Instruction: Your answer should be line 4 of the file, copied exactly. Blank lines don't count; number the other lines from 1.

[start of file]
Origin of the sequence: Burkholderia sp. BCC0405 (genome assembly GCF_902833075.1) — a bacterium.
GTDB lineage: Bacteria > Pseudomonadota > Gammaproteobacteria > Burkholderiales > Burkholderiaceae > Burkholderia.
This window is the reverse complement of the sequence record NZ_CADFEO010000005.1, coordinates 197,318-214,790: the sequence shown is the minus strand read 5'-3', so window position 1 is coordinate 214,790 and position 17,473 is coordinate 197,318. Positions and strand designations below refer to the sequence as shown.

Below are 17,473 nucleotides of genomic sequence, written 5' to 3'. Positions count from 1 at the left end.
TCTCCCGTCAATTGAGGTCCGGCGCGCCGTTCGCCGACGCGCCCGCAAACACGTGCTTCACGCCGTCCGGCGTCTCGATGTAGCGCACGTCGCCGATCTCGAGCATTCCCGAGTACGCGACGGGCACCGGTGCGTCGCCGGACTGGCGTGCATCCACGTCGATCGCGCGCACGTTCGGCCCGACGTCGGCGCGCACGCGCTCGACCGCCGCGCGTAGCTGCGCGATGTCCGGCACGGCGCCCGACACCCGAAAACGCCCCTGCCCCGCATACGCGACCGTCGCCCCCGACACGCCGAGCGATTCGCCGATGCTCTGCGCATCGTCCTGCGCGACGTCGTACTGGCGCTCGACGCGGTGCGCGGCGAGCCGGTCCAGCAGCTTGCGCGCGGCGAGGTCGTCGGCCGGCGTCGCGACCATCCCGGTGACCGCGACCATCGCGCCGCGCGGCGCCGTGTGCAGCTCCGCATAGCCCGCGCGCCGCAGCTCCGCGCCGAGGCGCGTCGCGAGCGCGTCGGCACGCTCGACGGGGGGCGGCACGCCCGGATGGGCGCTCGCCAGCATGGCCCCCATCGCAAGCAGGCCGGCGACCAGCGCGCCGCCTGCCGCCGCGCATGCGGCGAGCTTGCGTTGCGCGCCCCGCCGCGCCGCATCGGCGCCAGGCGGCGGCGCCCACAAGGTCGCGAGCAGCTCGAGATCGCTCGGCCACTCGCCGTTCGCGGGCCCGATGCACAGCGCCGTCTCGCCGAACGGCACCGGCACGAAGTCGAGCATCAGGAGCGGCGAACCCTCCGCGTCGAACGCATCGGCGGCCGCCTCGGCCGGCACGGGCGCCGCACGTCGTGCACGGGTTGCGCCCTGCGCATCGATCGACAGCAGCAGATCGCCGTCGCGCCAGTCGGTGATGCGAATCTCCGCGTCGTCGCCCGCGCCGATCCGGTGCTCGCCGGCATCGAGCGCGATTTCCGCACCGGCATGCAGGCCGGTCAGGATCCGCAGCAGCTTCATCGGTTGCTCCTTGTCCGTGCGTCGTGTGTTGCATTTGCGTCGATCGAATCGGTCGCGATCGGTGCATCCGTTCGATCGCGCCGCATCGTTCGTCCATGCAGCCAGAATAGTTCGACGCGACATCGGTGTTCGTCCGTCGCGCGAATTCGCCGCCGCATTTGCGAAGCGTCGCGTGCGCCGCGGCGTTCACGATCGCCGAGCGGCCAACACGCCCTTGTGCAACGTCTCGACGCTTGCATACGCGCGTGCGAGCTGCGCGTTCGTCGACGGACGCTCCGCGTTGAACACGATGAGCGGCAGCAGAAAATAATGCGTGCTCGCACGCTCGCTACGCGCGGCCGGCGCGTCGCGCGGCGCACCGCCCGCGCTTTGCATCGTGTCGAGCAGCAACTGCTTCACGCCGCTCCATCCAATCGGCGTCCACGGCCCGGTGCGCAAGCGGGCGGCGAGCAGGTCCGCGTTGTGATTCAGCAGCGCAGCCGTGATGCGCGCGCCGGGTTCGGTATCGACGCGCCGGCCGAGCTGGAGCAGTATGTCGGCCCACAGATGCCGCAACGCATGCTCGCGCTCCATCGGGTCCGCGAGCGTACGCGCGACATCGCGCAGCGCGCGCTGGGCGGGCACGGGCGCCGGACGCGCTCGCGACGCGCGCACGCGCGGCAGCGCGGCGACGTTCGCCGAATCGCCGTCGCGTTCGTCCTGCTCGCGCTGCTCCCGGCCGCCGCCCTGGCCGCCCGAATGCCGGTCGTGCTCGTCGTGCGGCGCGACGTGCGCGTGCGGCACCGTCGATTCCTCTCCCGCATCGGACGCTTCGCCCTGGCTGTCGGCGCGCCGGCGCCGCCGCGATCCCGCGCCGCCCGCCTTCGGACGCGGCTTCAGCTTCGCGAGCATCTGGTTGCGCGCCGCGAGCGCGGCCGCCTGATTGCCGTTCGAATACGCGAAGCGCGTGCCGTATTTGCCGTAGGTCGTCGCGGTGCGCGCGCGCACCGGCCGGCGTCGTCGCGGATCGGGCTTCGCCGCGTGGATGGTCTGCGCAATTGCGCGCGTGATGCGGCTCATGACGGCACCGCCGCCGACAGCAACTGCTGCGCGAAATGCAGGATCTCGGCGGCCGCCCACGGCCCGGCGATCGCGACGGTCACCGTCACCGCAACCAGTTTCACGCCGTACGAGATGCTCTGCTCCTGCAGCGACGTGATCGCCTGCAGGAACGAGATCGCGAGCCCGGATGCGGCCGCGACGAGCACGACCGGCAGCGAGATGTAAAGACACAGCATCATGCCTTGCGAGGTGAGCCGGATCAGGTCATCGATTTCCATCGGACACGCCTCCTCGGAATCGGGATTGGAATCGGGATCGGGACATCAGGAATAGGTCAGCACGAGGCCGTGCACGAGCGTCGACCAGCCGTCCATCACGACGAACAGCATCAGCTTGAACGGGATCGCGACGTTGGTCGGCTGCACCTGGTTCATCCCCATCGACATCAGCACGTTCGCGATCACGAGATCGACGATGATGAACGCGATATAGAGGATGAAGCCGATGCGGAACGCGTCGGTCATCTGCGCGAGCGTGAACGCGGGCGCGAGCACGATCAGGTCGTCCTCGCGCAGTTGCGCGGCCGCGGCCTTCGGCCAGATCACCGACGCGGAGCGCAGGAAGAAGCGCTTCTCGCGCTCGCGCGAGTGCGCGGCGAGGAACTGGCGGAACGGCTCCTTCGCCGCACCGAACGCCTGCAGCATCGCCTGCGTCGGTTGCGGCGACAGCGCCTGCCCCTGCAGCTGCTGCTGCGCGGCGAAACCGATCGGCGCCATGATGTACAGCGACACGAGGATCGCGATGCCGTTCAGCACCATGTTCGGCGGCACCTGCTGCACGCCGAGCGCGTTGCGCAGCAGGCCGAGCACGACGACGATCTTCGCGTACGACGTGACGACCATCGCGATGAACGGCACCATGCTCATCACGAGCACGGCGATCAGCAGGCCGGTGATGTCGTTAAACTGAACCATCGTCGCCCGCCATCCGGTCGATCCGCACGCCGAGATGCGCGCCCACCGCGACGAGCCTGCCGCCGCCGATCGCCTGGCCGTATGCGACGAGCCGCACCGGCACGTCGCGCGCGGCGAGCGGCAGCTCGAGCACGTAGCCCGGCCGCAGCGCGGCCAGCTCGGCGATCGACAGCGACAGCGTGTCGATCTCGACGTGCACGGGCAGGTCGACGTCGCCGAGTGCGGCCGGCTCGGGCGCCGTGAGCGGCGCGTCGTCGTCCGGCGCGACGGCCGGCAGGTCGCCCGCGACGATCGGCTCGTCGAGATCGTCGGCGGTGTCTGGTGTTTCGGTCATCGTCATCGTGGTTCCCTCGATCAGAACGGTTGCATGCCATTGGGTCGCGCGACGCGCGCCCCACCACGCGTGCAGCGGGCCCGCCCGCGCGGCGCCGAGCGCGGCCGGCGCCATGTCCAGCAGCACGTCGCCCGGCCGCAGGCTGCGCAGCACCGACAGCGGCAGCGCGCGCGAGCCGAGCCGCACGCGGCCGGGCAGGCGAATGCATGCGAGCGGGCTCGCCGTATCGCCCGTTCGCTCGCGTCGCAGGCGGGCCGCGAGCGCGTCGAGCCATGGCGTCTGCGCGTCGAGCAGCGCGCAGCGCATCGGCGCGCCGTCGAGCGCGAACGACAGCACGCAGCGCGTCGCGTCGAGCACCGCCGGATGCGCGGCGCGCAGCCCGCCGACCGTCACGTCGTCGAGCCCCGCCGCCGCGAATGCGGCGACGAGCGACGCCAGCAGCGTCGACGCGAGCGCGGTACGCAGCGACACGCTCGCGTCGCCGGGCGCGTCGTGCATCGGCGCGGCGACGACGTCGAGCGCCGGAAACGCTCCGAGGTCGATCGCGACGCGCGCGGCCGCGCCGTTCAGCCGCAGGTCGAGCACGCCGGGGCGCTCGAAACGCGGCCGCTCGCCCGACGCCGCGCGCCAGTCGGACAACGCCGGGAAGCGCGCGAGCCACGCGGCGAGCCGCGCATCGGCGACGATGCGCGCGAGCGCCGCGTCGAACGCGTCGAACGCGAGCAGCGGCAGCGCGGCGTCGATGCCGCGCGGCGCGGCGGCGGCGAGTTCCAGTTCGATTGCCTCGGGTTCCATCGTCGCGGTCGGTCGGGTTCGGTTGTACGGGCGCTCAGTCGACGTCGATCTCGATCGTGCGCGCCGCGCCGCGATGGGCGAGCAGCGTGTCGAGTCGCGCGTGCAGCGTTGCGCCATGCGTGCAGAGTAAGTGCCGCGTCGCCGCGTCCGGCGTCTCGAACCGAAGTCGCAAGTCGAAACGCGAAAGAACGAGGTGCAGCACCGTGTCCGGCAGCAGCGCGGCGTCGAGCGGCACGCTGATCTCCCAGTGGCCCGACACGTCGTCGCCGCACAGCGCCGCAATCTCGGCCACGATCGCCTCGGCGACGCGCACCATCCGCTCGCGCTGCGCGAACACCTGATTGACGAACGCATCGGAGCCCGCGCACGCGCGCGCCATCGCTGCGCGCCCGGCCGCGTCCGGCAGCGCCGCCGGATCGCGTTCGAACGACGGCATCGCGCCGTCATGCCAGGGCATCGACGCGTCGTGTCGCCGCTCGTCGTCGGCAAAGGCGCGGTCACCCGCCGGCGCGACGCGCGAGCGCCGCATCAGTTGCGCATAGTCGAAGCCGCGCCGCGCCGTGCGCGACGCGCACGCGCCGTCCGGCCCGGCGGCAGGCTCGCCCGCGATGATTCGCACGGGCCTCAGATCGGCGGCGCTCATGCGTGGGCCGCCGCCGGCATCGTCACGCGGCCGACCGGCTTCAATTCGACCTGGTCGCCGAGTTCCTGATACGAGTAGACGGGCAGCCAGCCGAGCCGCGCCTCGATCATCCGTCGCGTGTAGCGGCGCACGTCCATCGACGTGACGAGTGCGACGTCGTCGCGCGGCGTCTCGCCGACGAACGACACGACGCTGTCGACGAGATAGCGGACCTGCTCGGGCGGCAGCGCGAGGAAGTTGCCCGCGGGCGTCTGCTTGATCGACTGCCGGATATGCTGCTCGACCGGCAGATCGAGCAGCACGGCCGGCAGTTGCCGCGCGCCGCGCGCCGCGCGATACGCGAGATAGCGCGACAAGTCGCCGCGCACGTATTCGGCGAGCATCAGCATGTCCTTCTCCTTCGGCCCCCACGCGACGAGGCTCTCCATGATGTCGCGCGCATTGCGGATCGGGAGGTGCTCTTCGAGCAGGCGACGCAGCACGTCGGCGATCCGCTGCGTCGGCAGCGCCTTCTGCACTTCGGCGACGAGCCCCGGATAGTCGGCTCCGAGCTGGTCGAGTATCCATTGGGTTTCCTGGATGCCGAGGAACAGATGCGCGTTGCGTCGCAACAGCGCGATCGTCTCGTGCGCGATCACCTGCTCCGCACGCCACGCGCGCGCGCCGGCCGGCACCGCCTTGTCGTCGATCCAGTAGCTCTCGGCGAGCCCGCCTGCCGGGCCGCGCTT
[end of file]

Below are 17,473 nucleotides of genomic sequence, written 5' to 3'. Positions count from 1 at the left end.